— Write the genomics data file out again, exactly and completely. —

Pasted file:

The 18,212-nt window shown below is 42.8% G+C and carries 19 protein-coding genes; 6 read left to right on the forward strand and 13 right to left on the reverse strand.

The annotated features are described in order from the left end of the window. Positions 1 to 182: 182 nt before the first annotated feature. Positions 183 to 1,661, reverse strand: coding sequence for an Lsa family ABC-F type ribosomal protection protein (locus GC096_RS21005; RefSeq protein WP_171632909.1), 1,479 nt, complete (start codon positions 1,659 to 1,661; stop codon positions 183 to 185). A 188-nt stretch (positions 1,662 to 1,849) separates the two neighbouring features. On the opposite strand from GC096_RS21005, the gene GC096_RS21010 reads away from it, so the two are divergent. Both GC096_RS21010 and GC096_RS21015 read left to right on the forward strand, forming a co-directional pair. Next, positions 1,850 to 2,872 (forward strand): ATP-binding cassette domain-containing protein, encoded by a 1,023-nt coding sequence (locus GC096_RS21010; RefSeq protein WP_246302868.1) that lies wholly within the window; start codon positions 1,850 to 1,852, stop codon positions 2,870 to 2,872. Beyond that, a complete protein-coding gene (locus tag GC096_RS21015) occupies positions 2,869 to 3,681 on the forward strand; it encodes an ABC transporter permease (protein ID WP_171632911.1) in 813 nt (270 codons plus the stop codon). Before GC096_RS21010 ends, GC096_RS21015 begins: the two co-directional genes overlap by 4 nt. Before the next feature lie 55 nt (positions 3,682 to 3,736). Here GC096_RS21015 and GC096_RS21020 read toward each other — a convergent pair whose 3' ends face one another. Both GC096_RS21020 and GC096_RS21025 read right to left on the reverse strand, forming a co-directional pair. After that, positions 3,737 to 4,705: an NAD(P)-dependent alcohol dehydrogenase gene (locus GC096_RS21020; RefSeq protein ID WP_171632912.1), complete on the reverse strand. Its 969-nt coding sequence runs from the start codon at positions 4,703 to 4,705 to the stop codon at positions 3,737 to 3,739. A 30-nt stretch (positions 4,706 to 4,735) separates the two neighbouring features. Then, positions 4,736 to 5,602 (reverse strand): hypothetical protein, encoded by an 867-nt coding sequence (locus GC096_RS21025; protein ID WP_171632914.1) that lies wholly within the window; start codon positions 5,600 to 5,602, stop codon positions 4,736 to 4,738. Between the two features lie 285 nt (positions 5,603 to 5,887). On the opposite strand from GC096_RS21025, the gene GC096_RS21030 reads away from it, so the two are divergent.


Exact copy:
The 18,212-nt window shown below is 42.8% G+C and carries 19 protein-coding genes; 6 read left to right on the forward strand and 13 right to left on the reverse strand.

The annotated features are described in order from the left end of the window. Positions 1 to 182: 182 nt before the first annotated feature. Positions 183 to 1,661, reverse strand: coding sequence for an Lsa family ABC-F type ribosomal protection protein (locus GC096_RS21005; RefSeq protein WP_171632909.1), 1,479 nt, complete (start codon positions 1,659 to 1,661; stop codon positions 183 to 185). A 188-nt stretch (positions 1,662 to 1,849) separates the two neighbouring features. On the opposite strand from GC096_RS21005, the gene GC096_RS21010 reads away from it, so the two are divergent. Both GC096_RS21010 and GC096_RS21015 read left to right on the forward strand, forming a co-directional pair. Next, positions 1,850 to 2,872 (forward strand): ATP-binding cassette domain-containing protein, encoded by a 1,023-nt coding sequence (locus GC096_RS21010; RefSeq protein WP_246302868.1) that lies wholly within the window; start codon positions 1,850 to 1,852, stop codon positions 2,870 to 2,872. Beyond that, a complete protein-coding gene (locus tag GC096_RS21015) occupies positions 2,869 to 3,681 on the forward strand; it encodes an ABC transporter permease (protein ID WP_171632911.1) in 813 nt (270 codons plus the stop codon). Before GC096_RS21010 ends, GC096_RS21015 begins: the two co-directional genes overlap by 4 nt. Before the next feature lie 55 nt (positions 3,682 to 3,736). Here GC096_RS21015 and GC096_RS21020 read toward each other — a convergent pair whose 3' ends face one another. Both GC096_RS21020 and GC096_RS21025 read right to left on the reverse strand, forming a co-directional pair. After that, positions 3,737 to 4,705: an NAD(P)-dependent alcohol dehydrogenase gene (locus GC096_RS21020; RefSeq protein ID WP_171632912.1), complete on the reverse strand. Its 969-nt coding sequence runs from the start codon at positions 4,703 to 4,705 to the stop codon at positions 3,737 to 3,739. A 30-nt stretch (positions 4,706 to 4,735) separates the two neighbouring features. Then, positions 4,736 to 5,602 (reverse strand): hypothetical protein, encoded by an 867-nt coding sequence (locus GC096_RS21025; protein ID WP_171632914.1) that lies wholly within the window; start codon positions 5,600 to 5,602, stop codon positions 4,736 to 4,738. Between the two features lie 285 nt (positions 5,603 to 5,887). On the opposite strand from GC096_RS21025, the gene GC096_RS21030 reads away from it, so the two are divergent.